The 72 Line. The 72 Huron Ave. trackless trolley line comes in a close third in the convenience race. It stops at the corner of Huron and Aberdeen Ave., just over the Leonard J. Russell bridge. This stop is also 0.3 miles from FPP. The 72 runs every 15 minutes during weekday rush hours and every half hour the rest of the time, even on Sundays. Since it originates just one stop away, at Aberdeen and Mt. Auburn St., you can rely on its scheduled departure times.

The 71 Line. The 71 Watertown Square trackless trolley line is the least convenient of the four, but worth knowing about. It follows the same route as the 73 line up to the Star Market, then continues down Mount Auburn St. to Watertown Square. The service frequency is the same as the 73 line, but at different times. Going to Harvard Square the nearest place to get the 71 is past the Star Market, a half mile walk from FPP and a good bit further than the 73's stop at Cushing St. But if you just miss the 73 you might want to walk the few blocks more and catch the next 71. Returning from Harvard Square, however, the 71 stop right after the Star Market is only slightly further than the 73's. So coming back you can take whichever bus comes first.

At Harvard Square Station. All four buses originate at Harvard Station. The 72 and 74a buses leave from the upper bus level at berth 8, while the 71 and 73 leave from the lower bus level except on Sunday, when they also leave from the upper level. (There will be a quiz.) The 71 and 73 also stop outside on Mt. Auburn St. by the Harvard Square post office.

Outbound busses. You can take the 71, 73 and 75 busses in the other direction too. The 71 outbound ends at Watertown square where you can connect with busses that go to Dedham, Needham, Newton Center, West Newton and Waltham. The 73 ends at Waverley where you can connect with the Fitchburg commuter rail Purple line. Taking the 75 outbound will get you to Belmont center, another Fitchburg line stop.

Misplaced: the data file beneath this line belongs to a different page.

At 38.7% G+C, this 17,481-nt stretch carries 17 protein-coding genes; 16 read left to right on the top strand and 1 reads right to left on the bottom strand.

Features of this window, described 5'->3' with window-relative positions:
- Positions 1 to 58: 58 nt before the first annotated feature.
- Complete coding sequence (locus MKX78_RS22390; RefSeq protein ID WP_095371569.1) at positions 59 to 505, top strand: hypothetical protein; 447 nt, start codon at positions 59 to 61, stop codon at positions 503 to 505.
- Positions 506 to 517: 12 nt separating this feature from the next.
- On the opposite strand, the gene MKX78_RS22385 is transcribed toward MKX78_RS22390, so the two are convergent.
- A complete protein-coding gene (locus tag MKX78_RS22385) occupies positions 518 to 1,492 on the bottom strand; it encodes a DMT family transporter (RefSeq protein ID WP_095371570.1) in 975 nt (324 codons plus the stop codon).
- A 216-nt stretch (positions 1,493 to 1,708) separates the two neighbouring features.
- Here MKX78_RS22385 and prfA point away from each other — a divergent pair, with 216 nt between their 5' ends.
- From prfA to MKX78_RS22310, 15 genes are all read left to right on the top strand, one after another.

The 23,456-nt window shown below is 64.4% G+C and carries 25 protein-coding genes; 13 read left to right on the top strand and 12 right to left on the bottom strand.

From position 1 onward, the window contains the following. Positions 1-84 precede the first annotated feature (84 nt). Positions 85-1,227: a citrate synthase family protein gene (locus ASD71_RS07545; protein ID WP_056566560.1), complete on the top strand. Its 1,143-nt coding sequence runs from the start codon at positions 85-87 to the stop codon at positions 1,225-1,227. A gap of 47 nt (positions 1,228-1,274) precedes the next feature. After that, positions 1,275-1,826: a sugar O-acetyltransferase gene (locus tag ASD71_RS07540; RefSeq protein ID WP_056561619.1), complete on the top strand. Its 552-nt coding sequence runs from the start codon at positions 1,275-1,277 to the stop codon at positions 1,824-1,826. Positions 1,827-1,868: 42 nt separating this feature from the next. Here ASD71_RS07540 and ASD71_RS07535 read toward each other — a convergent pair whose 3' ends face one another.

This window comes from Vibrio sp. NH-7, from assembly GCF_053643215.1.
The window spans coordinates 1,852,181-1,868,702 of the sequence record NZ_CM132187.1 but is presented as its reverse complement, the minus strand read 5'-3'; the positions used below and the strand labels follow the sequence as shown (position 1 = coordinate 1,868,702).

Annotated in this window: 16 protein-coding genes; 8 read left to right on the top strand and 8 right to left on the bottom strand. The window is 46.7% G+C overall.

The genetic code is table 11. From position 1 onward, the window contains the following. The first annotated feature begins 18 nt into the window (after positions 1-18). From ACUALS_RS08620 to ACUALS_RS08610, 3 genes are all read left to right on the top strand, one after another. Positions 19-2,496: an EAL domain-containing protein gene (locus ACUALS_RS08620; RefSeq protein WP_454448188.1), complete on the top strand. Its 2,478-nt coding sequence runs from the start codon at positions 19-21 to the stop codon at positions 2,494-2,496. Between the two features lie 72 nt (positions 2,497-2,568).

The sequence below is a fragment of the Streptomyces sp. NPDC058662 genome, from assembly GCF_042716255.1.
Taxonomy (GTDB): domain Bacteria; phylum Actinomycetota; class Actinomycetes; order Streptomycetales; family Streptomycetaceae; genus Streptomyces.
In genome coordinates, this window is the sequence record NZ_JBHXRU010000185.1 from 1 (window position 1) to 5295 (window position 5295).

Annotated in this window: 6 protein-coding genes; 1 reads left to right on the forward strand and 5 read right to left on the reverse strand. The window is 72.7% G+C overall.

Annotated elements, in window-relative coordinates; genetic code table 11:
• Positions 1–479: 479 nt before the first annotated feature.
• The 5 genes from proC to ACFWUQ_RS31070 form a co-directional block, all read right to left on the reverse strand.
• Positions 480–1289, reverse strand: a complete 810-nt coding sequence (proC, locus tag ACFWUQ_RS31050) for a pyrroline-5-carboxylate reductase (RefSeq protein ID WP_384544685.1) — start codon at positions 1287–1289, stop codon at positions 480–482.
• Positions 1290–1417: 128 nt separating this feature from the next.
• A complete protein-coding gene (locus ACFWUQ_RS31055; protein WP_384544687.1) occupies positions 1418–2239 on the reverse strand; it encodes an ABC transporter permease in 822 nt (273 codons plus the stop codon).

How to get to Logan Airport by Mass Transit. The route to Logan is complicated and it takes a good hour or so, but it's cheap and it can be more reliable than the Callahan tunnel in rush hour. Here are the five easy steps:

1. Take any of the above buses to Harvard Station.

2. At Harvard change to the Red line inbound (lower level) and take it to Park Street. Try to buy your tokens in advance; the token queue can be slow.

3. At Park Street follow the signs upstairs that say "Green line to Government Center." You must go up the correct stairway. Take any train one stop to Government Center.

4. At Government center follow the signs downstairs to the Blue line. Take it to the Airport stop.

5. At the Airport Station go up the escalator and catch one of the two free Massport shuttle buses to your terminal: the 22 goes to terminals A and B; the 33 goes to C, D, and E.

Coming back from Logan, just retrace these steps. Note that Massport also runs a number 11 bus which stops at all terminals but not at the subway station. Don't take it! For more information on how to get to Logan call 1-800-23-L-O-G-A-N or visit http://www.massport.com

Amtrak Connections. Rail is getting to be a good alternative to flying in the Northeast corridor. There is even a 9:00 pm overnight sleeper service to Washington, DC. All Boston Amtrak trains originate at South Station which is on the Red line. For Amtrak information and reservations call 1-800-872-7245 or visit http://www.amtrak.com.

Driving to the Subway may not be pure mass transit, but it is often convenient if you can find a place to park. If you have a Cambridge parking permit, you can often park on the side streets off Walden Street near the Porter Square Red and Purple line station. You can also park at the Alewife station garage for $4 per day.